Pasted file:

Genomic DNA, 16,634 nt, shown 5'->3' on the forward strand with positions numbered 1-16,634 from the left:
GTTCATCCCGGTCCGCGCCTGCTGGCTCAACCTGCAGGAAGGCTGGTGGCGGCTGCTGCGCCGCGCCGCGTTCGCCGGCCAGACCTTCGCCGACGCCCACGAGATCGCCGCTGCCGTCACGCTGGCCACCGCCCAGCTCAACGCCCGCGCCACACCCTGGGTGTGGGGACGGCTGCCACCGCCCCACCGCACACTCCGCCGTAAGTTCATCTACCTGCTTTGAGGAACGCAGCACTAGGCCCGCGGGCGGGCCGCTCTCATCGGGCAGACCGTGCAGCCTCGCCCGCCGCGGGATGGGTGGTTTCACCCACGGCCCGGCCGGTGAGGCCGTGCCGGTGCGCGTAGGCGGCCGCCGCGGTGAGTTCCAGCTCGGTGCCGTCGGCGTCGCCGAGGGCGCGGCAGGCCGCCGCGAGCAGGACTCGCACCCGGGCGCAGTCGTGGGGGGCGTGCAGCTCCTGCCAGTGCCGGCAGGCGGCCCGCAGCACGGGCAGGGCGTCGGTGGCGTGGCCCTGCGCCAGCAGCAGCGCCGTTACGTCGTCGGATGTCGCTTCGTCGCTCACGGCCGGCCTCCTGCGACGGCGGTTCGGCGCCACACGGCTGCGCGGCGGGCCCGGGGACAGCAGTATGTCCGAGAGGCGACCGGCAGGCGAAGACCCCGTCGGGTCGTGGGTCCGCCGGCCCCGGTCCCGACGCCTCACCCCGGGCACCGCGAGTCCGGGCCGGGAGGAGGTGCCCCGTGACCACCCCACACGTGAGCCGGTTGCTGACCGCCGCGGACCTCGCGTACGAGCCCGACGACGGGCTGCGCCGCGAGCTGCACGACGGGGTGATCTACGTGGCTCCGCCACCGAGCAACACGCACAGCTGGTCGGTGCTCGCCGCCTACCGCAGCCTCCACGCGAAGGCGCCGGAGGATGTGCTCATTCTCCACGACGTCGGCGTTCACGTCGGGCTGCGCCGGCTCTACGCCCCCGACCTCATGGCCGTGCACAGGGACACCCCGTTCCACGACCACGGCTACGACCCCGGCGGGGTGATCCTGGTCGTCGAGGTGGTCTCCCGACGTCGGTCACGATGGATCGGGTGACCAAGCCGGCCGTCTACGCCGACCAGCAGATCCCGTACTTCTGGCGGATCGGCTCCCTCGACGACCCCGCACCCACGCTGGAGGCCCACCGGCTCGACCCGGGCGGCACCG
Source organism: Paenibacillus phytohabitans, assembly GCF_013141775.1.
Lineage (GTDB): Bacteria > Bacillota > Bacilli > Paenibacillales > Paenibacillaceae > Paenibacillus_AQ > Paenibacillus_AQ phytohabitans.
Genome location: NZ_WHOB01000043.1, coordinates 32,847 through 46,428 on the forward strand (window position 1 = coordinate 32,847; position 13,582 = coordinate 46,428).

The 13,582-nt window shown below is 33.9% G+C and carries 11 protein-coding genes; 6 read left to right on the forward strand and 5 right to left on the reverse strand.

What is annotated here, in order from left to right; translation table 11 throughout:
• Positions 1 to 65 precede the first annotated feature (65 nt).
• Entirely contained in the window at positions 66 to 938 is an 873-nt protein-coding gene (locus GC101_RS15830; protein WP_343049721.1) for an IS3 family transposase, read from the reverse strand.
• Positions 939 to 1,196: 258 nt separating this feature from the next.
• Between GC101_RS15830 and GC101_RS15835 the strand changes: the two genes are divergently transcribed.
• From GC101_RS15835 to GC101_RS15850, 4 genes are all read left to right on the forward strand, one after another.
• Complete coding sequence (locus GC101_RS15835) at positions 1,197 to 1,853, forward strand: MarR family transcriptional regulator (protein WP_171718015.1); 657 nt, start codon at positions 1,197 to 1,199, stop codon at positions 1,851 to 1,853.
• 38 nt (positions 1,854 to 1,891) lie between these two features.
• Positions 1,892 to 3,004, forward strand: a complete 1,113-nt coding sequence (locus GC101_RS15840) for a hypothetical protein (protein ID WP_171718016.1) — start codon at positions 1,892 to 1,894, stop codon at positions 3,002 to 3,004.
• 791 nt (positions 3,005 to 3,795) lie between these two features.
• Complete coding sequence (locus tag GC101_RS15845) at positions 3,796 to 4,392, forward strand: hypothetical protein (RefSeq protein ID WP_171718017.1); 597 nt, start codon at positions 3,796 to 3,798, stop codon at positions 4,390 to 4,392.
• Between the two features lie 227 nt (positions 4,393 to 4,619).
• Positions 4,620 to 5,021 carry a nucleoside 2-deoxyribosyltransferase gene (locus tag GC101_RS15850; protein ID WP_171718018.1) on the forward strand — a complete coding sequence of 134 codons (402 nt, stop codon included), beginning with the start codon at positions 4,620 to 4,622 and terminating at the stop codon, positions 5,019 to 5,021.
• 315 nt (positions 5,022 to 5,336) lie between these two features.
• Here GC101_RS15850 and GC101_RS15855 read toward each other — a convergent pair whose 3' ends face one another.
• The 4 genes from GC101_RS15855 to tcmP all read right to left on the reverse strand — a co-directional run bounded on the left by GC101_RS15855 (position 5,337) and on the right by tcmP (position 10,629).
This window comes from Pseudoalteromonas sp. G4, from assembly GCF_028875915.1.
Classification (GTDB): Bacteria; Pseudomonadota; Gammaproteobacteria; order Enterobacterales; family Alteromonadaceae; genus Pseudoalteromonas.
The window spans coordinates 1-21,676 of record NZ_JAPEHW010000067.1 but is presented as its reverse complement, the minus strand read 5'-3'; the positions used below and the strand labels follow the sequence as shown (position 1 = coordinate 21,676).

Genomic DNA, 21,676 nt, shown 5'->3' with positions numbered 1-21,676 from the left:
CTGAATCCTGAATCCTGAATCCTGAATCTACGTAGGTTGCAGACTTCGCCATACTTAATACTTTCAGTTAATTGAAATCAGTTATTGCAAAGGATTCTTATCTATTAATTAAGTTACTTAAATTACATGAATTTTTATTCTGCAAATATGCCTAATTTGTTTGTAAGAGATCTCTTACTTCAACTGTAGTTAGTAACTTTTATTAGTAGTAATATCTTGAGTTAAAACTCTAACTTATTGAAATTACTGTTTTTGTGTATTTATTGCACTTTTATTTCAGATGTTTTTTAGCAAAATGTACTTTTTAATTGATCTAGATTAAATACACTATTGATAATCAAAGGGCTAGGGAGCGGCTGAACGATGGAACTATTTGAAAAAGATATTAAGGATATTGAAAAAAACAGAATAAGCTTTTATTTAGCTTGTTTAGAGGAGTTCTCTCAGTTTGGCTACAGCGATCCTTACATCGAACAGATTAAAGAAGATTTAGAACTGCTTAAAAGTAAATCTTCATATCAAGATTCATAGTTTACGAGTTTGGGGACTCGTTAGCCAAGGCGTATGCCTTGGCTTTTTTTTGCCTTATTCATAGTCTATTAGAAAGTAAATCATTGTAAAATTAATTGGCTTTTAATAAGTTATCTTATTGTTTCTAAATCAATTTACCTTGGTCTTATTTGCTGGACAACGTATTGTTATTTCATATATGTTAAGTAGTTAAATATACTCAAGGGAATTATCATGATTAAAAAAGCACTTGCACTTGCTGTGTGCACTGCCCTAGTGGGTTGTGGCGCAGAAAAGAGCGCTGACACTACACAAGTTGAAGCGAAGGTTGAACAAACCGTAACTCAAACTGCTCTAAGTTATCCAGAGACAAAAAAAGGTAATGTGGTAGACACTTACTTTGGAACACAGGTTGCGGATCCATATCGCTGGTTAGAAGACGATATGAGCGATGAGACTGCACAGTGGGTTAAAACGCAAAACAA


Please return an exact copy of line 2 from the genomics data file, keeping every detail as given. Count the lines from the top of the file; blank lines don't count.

GTTCATCCCGGTCCGCGCCTGCTGGCTCAACCTGCAGGAAGGCTGGTGGCGGCTGCTGCGCCGCGCCGCGTTCGCCGGCCAGACCTTCGCCGACGCCCACGAGATCGCCGCTGCCGTCACGCTGGCCACCGCCCAGCTCAACGCCCGCGCCACACCCTGGGTGTGGGGACGGCTGCCACCGCCCCACCGCACACTCCGCCGTAAGTTCATCTACCTGCTTTGAGGAACGCAGCACTAGGCCCGCGGGCGGGCCGCTCTCATCGGGCAGACCGTGCAGCCTCGCCCGCCGCGGGATGGGTGGTTTCACCCACGGCCCGGCCGGTGAGGCCGTGCCGGTGCGCGTAGGCGGCCGCCGCGGTGAGTTCCAGCTCGGTGCCGTCGGCGTCGCCGAGGGCGCGGCAGGCCGCCGCGAGCAGGACTCGCACCCGGGCGCAGTCGTGGGGGGCGTGCAGCTCCTGCCAGTGCCGGCAGGCGGCCCGCAGCACGGGCAGGGCGTCGGTGGCGTGGCCCTGCGCCAGCAGCAGCGCCGTTACGTCGTCGGATGTCGCTTCGTCGCTCACGGCCGGCCTCCTGCGACGGCGGTTCGGCGCCACACGGCTGCGCGGCGGGCCCGGGGACAGCAGTATGTCCGAGAGGCGACCGGCAGGCGAAGACCCCGTCGGGTCGTGGGTCCGCCGGCCCCGGTCCCGACGCCTCACCCCGGGCACCGCGAGTCCGGGCCGGGAGGAGGTGCCCCGTGACCACCCCACACGTGAGCCGGTTGCTGACCGCCGCGGACCTCGCGTACGAGCCCGACGACGGGCTGCGCCGCGAGCTGCACGACGGGGTGATCTACGTGGCTCCGCCACCGAGCAACACGCACAGCTGGTCGGTGCTCGCCGCCTACCGCAGCCTCCACGCGAAGGCGCCGGAGGATGTGCTCATTCTCCACGACGTCGGCGTTCACGTCGGGCTGCGCCGGCTCTACGCCCCCGACCTCATGGCCGTGCACAGGGACACCCCGTTCCACGACCACGGCTACGACCCCGGCGGGGTGATCCTGGTCGTCGAGGTGGTCTCCCGACGTCGGTCACGATGGATCGGGTGACCAAGCCGGCCGTCTACGCCGACCAGCAGATCCCGTACTTCTGGCGGATCGGCTCCCTCGACGACCCCGCACCCACGCTGGAGGCCCACCGGCTCGACCCGGGCGGCACCG